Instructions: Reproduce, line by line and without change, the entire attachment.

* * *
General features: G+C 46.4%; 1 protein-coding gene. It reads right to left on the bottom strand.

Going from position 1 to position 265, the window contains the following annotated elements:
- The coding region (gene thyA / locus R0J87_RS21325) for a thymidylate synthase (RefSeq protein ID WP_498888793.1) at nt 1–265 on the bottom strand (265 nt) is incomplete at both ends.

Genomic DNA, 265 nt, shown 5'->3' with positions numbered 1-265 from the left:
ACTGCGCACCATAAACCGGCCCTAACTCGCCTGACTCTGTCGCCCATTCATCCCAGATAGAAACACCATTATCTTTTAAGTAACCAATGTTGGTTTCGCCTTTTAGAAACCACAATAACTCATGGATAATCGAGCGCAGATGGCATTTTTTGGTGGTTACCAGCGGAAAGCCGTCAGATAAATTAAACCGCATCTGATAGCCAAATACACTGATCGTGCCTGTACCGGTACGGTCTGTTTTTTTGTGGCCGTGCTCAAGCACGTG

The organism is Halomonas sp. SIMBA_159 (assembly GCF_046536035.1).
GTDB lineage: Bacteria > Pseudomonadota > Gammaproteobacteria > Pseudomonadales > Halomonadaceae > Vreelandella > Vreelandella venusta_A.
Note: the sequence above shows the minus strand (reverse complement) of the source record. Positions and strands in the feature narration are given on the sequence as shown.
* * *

General features: G+C 46.4%; 1 protein-coding gene. It reads right to left on the bottom strand.

Going from position 1 to position 265, the window contains the following annotated elements:
- The coding region (gene thyA / locus R0J87_RS21325) for a thymidylate synthase (RefSeq protein ID WP_498888793.1) at nt 1–265 on the bottom strand (265 nt) is incomplete at both ends.

Genomic DNA, 265 nt, shown 5'->3' with positions numbered 1-265 from the left:
ACTGCGCACCATAAACCGGCCCTAACTCGCCTGACTCTGTCGCCCATTCATCCCAGATAGAAACACCATTATCTTTTAAGTAACCAATGTTGGTTTCGCCTTTTAGAAACCACAATAACTCATGGATAATCGAGCGCAGATGGCATTTTTTGGTGGTTACCAGCGGAAAGCCGTCAGATAAATTAAACCGCATCTGATAGCCAAATACACTGATCGTGCCTGTACCGGTACGGTCTGTTTTTTTGTGGCCGTGCTCAAGCACGTG

The organism is Halomonas sp. SIMBA_159 (assembly GCF_046536035.1).
GTDB lineage: Bacteria > Pseudomonadota > Gammaproteobacteria > Pseudomonadales > Halomonadaceae > Vreelandella > Vreelandella venusta_A.
Note: the sequence above shows the minus strand (reverse complement) of the source record. Positions and strands in the feature narration are given on the sequence as shown.